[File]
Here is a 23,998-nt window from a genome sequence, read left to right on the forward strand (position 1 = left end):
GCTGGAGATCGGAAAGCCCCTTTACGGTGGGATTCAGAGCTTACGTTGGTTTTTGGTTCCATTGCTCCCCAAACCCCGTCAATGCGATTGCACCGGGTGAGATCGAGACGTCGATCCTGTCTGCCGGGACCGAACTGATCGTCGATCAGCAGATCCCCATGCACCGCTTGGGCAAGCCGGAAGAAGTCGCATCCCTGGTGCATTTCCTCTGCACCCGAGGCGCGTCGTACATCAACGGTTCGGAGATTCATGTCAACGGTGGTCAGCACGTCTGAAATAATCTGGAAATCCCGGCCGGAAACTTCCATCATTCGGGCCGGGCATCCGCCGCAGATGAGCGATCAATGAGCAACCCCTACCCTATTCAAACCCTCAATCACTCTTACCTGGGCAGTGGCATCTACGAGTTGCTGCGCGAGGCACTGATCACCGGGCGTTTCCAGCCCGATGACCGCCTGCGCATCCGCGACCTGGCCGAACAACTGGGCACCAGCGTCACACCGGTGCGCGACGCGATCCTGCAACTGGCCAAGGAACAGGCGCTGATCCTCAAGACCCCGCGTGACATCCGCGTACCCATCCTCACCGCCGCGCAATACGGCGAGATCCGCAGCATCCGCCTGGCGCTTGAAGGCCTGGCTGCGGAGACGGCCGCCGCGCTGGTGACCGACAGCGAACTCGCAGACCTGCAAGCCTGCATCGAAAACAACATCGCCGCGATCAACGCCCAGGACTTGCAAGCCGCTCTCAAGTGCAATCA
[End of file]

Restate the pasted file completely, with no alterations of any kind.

Here is a 23,998-nt window from a genome sequence, read left to right on the forward strand (position 1 = left end):
GCTGGAGATCGGAAAGCCCCTTTACGGTGGGATTCAGAGCTTACGTTGGTTTTTGGTTCCATTGCTCCCCAAACCCCGTCAATGCGATTGCACCGGGTGAGATCGAGACGTCGATCCTGTCTGCCGGGACCGAACTGATCGTCGATCAGCAGATCCCCATGCACCGCTTGGGCAAGCCGGAAGAAGTCGCATCCCTGGTGCATTTCCTCTGCACCCGAGGCGCGTCGTACATCAACGGTTCGGAGATTCATGTCAACGGTGGTCAGCACGTCTGAAATAATCTGGAAATCCCGGCCGGAAACTTCCATCATTCGGGCCGGGCATCCGCCGCAGATGAGCGATCAATGAGCAACCCCTACCCTATTCAAACCCTCAATCACTCTTACCTGGGCAGTGGCATCTACGAGTTGCTGCGCGAGGCACTGATCACCGGGCGTTTCCAGCCCGATGACCGCCTGCGCATCCGCGACCTGGCCGAACAACTGGGCACCAGCGTCACACCGGTGCGCGACGCGATCCTGCAACTGGCCAAGGAACAGGCGCTGATCCTCAAGACCCCGCGTGACATCCGCGTACCCATCCTCACCGCCGCGCAATACGGCGAGATCCGCAGCATCCGCCTGGCGCTTGAAGGCCTGGCTGCGGAGACGGCCGCCGCGCTGGTGACCGACAGCGAACTCGCAGACCTGCAAGCCTGCATCGAAAACAACATCGCCGCGATCAACGCCCAGGACTTGCAAGCCGCTCTCAAGTGCAATCA